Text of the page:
22/02/2011 by Sarah Ritchie
A few years ago we visited the tourist attaction Coral World (in Eilat, at the top of the Red Sea). One of the timetabled demonstrations was the opening of an oyster to extract a pearl. It was the first time that I had witnessed this activity and I was determined not to miss it.
The woman quickly and deftly opened the oyster shell to revel the perfectly spherical, iridescent little cultured pearl.
The pearl is not only a natural beauty, but it is wonder how it is produced in the first place. A pearl – be it made with or without man’s intervention – is formed inside of certain mollusk shells as their defense mechanism against a potentially threatening irritant, such as a parasite. Man simply adds the irritant (not usually a grain of sand, by the way!) and the mollusk does the rest!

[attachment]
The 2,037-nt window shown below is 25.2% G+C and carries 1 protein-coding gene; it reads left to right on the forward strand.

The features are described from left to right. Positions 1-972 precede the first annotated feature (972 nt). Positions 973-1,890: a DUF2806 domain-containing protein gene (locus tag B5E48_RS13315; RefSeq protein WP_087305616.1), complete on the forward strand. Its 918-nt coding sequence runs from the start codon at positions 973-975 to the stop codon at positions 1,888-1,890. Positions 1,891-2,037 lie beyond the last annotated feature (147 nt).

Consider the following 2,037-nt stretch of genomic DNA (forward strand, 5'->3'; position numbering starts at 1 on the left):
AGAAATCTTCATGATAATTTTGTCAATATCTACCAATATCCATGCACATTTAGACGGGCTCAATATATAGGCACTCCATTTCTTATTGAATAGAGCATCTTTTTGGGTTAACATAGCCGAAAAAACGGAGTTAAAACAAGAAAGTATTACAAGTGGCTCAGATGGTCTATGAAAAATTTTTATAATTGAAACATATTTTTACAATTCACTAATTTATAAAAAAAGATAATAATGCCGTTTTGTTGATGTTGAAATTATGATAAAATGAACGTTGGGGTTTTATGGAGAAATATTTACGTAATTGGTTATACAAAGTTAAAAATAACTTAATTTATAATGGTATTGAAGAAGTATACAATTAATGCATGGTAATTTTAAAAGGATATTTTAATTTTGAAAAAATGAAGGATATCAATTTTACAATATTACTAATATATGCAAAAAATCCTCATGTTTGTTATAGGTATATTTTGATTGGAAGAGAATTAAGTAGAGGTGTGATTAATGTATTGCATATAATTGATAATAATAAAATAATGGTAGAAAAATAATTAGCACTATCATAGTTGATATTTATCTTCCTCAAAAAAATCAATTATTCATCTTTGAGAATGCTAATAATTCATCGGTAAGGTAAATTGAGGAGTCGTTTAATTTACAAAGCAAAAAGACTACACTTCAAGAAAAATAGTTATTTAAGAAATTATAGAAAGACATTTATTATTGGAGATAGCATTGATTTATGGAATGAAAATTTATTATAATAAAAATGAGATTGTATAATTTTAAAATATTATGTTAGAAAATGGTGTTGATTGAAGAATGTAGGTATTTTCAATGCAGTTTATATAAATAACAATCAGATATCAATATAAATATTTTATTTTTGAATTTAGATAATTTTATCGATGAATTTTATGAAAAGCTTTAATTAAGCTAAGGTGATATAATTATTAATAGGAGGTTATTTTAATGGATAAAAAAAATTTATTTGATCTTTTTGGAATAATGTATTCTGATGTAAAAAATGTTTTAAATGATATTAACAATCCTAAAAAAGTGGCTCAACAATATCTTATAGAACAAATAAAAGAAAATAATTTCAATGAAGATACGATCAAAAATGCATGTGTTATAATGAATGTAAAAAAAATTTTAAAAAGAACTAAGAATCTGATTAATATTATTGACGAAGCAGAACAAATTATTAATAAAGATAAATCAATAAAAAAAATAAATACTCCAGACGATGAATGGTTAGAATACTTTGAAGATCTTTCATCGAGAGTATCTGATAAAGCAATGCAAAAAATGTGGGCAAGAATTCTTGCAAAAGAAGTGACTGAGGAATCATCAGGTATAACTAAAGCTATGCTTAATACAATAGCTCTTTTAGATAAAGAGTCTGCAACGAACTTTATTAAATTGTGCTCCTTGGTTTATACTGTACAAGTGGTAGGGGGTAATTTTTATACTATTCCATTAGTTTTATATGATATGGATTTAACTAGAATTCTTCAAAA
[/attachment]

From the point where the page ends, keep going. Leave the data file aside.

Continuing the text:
Not all pearls are round, and not all pearls are white, but all are beautiful, rare, fine, admirable and valuable. You won’t find me wearing a string of them, but you will find me admiring them in their beautiful splendour. You will also find me marveling at how a mollusk can teach us how to turn an irritating situation into one of worth…through patience, time and effort.